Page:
See also: praną and prána

EnglishEdit

 
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EtymologyEdit

From Sanskrit प्राण (prāṇa, breath; life).

PronunciationEdit

NounEdit

prana (countable and uncountable, plural pranas)

  1. (Hinduism, yoga) Respiration, breathing, seen as a life principle or life force. [from 18th c.]
    • 1919, The Upanishads translated by Swami Paramananda:
      He it is who sends the (in-coming) Prana (life-breath) upward and throws the (out-going) breath downward.
    • 1919, The Upanishads translated by Swami Paramananda:
      He who knows Aditi, who rises with Prana (the Life Principle), existent in all the Devas.
    • 1919, The Upanishads translated by Swami Paramananda:
      May my limbs, speech, Prana (life-force), sight, hearing, strength and all my senses, gain in vigor.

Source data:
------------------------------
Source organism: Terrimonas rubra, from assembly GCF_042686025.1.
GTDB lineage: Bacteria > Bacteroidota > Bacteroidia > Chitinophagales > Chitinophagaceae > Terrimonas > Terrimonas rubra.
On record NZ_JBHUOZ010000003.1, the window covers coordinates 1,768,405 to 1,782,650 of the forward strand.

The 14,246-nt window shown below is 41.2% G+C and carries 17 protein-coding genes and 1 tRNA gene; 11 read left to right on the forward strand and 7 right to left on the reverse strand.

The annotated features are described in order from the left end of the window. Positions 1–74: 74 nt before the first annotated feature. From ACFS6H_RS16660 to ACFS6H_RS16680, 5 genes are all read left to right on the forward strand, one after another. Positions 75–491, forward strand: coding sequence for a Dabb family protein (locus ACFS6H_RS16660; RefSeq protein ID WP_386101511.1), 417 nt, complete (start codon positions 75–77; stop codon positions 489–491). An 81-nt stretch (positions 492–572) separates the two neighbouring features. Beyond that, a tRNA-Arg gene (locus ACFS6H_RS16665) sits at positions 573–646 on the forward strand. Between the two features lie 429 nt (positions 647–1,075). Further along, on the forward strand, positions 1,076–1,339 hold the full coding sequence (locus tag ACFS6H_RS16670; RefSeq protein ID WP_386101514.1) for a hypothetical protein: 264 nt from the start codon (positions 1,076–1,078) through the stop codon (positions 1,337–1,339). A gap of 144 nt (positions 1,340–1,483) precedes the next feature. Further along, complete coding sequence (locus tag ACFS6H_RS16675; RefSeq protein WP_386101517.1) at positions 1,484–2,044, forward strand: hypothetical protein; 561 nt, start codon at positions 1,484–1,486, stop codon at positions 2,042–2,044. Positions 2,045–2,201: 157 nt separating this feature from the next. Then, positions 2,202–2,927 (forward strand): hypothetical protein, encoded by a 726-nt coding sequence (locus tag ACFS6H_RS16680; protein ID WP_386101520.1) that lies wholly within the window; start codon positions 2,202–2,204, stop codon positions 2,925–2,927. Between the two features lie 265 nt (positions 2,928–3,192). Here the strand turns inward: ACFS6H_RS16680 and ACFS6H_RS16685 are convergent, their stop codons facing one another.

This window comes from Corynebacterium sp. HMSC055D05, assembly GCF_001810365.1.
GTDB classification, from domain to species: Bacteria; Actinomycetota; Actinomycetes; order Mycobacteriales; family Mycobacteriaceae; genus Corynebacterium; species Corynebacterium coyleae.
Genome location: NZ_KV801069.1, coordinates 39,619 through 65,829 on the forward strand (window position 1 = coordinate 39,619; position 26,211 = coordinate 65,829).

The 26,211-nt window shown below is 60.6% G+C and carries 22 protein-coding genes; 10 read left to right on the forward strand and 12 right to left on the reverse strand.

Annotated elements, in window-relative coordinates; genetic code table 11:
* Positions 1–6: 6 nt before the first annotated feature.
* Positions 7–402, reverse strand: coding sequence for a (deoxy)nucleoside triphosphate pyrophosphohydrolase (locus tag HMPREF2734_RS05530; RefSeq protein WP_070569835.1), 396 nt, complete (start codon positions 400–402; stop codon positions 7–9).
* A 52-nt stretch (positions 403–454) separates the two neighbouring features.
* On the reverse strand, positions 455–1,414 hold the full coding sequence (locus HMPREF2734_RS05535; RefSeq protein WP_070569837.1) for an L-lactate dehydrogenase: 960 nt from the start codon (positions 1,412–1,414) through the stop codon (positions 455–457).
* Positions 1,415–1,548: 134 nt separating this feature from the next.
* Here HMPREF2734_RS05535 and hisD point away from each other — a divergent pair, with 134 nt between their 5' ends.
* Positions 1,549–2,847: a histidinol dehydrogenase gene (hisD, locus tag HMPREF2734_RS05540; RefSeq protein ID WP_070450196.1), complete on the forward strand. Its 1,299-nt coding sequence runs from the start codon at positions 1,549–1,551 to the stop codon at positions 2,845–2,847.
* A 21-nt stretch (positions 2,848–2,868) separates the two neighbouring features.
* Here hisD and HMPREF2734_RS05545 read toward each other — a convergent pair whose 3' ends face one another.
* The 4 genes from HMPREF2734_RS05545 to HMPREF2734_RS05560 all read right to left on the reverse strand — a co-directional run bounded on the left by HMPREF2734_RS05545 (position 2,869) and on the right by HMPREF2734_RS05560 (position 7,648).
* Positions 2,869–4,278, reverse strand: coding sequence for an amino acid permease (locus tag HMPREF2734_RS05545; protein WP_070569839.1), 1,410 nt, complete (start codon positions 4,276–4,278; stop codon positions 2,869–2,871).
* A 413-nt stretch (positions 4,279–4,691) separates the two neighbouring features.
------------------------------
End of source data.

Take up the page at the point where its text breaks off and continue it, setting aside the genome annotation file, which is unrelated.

Derived termsEdit

AnagramsEdit


ItalianEdit

EtymologyEdit

From Sanskrit प्राण (prāṇa, breath, life).

PronunciationEdit

  • IPA(key): /ˈpra.na/, [ˈpr̺äːn̺ä]
  • Hyphenation: prà‧na

NounEdit

prana m (invariable)

  1. prana

ReferencesEdit

  • prana in Treccani.it – Vocabolario Treccani on line, Istituto dell'Enciclopedia Italiana

PolishEdit

PronunciationEdit

Etymology 1Edit

From Sanskrit प्राण (prāṇa).

NounEdit

prana f

  1. (Hinduism) prana
DeclensionEdit

Etymology 2Edit

See the etymology of the main entry.

ParticipleEdit

prana

  1. feminine nominative/vocative singular of prany

Further readingEdit

  • prana in Polish dictionaries at PWN



SardinianEdit

EtymologyEdit

From earlier *plana, from Latin plāna.

NounEdit

prana

  1. plane (tool)

Serbo-CroatianEdit

ParticipleEdit

prana (Cyrillic spelling прана)

  1. inflection of prati:
    1. feminine singular passive past participle
    2. neuter plural passive past participle